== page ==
Photobiomodulation for Alzheimer's Disease: Translating Basic Research to Clinical Application

Joachim Enengl, Michael R. Hamblin, Peter Dungel

Research output: Contribution to journalArticlepeer-review

34 Citations (Scopus)

Abstract

One of the challenges in translating new therapeutic approaches to the patient bedside lies in bridging the gap between scientists who are conducting basic laboratory research and medical practitioners who are not exposed to highly specialized journals. This review covers the literature on photobiomodulation therapy as a novel approach to prevent and treat Alzheimer's disease, aiming to bridge that gap by gathering together the terms and technical specifications into a single concise suggestion for a treatment protocol. In light of the predicted doubling in the number of people affected by dementia and Alzheimer's disease within the next 30 years, a treatment option which has already shown promising results in cell culture studies and animal models, and whose safety has already been proven in humans, must not be left in the dark. This review covers the mechanistic action of photobiomodulation therapy against Alzheimer's disease at a cellular level. Safe and effective doses have been found in animal models, and the first human case studies have provided reasons to undertake large-scale clinical trials. A brief discussion of the minimally effective and maximum tolerated dose concludes this review, and provides the basis for a successful translation from bench to bedside.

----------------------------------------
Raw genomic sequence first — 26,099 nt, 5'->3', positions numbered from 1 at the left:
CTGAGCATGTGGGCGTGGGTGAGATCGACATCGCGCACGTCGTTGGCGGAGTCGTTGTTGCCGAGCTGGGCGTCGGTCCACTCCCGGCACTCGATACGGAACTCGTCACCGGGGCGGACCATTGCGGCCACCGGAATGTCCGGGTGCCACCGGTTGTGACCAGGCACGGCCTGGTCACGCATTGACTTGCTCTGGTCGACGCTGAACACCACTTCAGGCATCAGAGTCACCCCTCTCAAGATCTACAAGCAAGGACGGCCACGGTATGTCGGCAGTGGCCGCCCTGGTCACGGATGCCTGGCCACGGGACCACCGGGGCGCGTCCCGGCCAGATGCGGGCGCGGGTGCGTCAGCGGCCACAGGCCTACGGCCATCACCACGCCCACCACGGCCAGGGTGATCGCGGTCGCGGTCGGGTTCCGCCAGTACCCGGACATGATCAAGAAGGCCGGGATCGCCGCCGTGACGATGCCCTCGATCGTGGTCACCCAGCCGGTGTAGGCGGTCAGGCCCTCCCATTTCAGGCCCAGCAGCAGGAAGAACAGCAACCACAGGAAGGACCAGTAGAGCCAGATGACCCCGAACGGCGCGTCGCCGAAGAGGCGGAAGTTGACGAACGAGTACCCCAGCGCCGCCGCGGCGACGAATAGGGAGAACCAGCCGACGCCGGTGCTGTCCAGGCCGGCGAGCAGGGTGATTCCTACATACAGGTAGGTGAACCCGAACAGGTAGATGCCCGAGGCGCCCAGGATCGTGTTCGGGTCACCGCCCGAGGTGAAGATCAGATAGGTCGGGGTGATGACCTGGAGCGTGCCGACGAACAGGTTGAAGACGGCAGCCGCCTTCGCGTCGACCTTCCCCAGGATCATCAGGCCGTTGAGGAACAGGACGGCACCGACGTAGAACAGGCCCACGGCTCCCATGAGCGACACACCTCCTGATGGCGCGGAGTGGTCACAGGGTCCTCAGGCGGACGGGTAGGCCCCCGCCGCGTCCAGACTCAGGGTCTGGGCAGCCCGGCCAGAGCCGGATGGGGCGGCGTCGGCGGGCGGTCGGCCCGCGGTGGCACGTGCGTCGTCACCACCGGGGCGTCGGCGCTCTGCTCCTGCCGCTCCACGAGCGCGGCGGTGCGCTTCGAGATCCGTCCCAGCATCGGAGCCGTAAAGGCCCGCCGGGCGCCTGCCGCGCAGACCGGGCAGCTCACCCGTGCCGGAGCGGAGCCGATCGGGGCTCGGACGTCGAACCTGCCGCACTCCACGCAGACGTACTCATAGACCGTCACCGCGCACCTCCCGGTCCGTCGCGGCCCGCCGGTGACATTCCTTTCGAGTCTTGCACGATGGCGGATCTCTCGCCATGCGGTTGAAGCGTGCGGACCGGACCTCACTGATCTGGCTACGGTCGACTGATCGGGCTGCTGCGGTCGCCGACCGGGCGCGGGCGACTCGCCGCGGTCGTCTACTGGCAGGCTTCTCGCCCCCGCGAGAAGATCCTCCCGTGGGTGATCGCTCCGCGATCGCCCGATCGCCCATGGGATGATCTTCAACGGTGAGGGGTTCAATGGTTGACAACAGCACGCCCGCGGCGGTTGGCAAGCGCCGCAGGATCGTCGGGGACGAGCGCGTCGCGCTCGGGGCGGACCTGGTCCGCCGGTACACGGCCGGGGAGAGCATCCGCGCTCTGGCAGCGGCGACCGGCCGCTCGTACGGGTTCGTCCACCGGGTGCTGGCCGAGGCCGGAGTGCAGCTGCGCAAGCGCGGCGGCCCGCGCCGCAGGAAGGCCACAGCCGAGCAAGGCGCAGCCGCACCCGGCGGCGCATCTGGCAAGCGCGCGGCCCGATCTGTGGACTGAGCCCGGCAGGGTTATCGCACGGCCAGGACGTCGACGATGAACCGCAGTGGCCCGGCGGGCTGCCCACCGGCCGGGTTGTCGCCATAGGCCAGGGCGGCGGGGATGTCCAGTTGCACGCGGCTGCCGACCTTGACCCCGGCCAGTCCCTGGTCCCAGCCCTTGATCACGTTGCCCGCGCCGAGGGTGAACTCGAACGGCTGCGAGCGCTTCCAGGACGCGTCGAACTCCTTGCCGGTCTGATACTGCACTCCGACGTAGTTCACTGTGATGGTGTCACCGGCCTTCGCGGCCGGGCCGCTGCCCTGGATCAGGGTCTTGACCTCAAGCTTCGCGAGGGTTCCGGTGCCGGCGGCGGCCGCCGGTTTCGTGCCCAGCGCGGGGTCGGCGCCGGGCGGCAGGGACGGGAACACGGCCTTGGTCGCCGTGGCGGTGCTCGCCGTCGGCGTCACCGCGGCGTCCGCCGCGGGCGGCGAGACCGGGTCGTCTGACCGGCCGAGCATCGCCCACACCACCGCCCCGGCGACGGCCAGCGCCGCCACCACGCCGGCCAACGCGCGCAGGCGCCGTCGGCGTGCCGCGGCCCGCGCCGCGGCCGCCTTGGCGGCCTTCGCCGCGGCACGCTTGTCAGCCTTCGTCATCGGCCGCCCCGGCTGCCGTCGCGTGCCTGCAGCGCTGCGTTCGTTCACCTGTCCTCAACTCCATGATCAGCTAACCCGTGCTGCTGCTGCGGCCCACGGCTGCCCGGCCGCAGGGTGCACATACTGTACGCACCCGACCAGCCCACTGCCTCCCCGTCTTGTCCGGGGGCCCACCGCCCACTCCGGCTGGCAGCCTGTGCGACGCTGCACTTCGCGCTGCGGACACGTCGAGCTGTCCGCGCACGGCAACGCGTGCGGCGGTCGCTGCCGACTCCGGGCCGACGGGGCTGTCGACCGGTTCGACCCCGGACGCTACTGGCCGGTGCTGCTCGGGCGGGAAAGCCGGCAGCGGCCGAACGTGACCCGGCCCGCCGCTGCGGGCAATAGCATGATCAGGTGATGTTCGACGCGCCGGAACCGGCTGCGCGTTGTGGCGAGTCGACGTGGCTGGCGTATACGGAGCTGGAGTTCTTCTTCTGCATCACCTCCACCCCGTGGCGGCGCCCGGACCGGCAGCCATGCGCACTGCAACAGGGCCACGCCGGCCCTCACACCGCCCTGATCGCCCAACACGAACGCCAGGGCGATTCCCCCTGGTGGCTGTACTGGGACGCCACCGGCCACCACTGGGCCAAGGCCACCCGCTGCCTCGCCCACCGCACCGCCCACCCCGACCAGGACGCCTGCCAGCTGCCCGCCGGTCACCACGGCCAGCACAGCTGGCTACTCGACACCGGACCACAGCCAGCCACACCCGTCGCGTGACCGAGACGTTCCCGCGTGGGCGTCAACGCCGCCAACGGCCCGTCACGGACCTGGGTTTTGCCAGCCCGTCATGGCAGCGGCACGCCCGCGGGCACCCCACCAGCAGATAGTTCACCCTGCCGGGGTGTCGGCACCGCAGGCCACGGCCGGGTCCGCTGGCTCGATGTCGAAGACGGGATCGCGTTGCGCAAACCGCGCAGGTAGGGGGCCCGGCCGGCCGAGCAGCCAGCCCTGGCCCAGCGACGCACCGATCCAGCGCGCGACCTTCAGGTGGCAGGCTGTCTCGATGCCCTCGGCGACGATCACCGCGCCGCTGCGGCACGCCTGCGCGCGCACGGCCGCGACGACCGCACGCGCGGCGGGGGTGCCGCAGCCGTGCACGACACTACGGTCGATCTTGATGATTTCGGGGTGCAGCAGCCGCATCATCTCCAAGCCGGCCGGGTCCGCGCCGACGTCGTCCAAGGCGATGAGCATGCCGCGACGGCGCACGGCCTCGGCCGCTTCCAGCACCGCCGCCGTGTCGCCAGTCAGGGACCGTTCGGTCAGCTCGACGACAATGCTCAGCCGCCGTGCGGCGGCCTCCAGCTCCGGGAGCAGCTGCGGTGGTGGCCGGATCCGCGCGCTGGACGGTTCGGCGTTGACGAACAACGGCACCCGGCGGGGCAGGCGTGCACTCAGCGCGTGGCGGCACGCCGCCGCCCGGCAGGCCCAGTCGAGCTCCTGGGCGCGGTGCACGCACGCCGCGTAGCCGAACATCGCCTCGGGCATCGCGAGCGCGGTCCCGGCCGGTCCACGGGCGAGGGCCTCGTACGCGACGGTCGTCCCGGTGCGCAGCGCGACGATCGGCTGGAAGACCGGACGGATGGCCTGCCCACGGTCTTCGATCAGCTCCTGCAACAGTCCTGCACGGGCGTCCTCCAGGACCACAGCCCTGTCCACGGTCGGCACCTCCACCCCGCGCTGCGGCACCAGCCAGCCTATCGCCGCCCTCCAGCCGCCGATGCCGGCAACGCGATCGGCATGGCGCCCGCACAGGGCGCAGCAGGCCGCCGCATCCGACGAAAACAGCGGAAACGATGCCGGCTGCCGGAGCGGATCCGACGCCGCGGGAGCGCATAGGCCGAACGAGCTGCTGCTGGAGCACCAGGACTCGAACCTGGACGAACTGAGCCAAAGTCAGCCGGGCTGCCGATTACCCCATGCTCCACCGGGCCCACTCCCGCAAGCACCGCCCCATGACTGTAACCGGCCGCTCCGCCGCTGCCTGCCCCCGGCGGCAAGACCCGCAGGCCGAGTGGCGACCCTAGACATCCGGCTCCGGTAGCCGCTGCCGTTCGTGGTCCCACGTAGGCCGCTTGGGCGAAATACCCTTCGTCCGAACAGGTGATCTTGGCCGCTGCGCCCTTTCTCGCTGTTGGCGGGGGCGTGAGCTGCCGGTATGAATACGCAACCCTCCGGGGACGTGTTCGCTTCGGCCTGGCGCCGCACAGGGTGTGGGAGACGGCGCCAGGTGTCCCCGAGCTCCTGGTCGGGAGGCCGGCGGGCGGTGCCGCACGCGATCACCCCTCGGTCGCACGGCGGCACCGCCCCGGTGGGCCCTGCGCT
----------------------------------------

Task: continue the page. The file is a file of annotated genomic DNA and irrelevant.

Original languageEnglish
Pages (from-to)1405-1416
Number of pages12
JournalJournal of Alzheimer's Disease
Volume75
Issue number4
DOIs
Publication statusPublished - 2020

Keywords

  • Alzheimer's disease
  • cognitive dysfunction
  • dementia
  • low-level light therapy
  • neuroimmunomodulation
  • photobiomodulation therapy

ASJC Scopus subject areas

  • General Neuroscience
  • Clinical Psychology
  • Geriatrics and Gerontology
  • Psychiatry and Mental Health

Fingerprint

Dive into the research topics of 'Photobiomodulation for Alzheimer's Disease: Translating Basic Research to Clinical Application'. Together they form a unique fingerprint.

Cite this